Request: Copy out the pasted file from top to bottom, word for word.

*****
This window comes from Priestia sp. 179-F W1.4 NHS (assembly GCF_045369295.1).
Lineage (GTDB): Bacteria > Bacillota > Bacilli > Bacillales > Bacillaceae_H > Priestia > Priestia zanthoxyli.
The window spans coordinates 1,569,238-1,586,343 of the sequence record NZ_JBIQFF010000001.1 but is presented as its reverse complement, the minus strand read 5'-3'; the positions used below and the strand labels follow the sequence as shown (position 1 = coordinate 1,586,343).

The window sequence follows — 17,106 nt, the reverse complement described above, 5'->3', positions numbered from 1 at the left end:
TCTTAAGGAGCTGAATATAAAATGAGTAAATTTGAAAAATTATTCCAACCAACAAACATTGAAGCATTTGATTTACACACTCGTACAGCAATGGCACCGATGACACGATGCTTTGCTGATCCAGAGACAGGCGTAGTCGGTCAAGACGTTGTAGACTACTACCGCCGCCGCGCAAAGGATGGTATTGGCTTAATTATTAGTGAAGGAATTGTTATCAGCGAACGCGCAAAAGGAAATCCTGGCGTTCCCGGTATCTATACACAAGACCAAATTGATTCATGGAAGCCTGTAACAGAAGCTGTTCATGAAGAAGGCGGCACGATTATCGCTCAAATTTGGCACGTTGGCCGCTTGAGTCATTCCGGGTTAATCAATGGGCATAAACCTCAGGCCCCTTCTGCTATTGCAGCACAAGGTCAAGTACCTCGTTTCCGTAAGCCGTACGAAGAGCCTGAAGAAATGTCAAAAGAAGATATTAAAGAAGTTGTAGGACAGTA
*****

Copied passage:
This window comes from Priestia sp. 179-F W1.4 NHS (assembly GCF_045369295.1).
Lineage (GTDB): Bacteria > Bacillota > Bacilli > Bacillales > Bacillaceae_H > Priestia > Priestia zanthoxyli.
The window spans coordinates 1,569,238-1,586,343 of the sequence record NZ_JBIQFF010000001.1 but is presented as its reverse complement, the minus strand read 5'-3'; the positions used below and the strand labels follow the sequence as shown (position 1 = coordinate 1,586,343).

The window sequence follows — 17,106 nt, the reverse complement described above, 5'->3', positions numbered from 1 at the left end:
TCTTAAGGAGCTGAATATAAAATGAGTAAATTTGAAAAATTATTCCAACCAACAAACATTGAAGCATTTGATTTACACACTCGTACAGCAATGGCACCGATGACACGATGCTTTGCTGATCCAGAGACAGGCGTAGTCGGTCAAGACGTTGTAGACTACTACCGCCGCCGCGCAAAGGATGGTATTGGCTTAATTATTAGTGAAGGAATTGTTATCAGCGAACGCGCAAAAGGAAATCCTGGCGTTCCCGGTATCTATACACAAGACCAAATTGATTCATGGAAGCCTGTAACAGAAGCTGTTCATGAAGAAGGCGGCACGATTATCGCTCAAATTTGGCACGTTGGCCGCTTGAGTCATTCCGGGTTAATCAATGGGCATAAACCTCAGGCCCCTTCTGCTATTGCAGCACAAGGTCAAGTACCTCGTTTCCGTAAGCCGTACGAAGAGCCTGAAGAAATGTCAAAAGAAGATATTAAAGAAGTTGTAGGACAGTA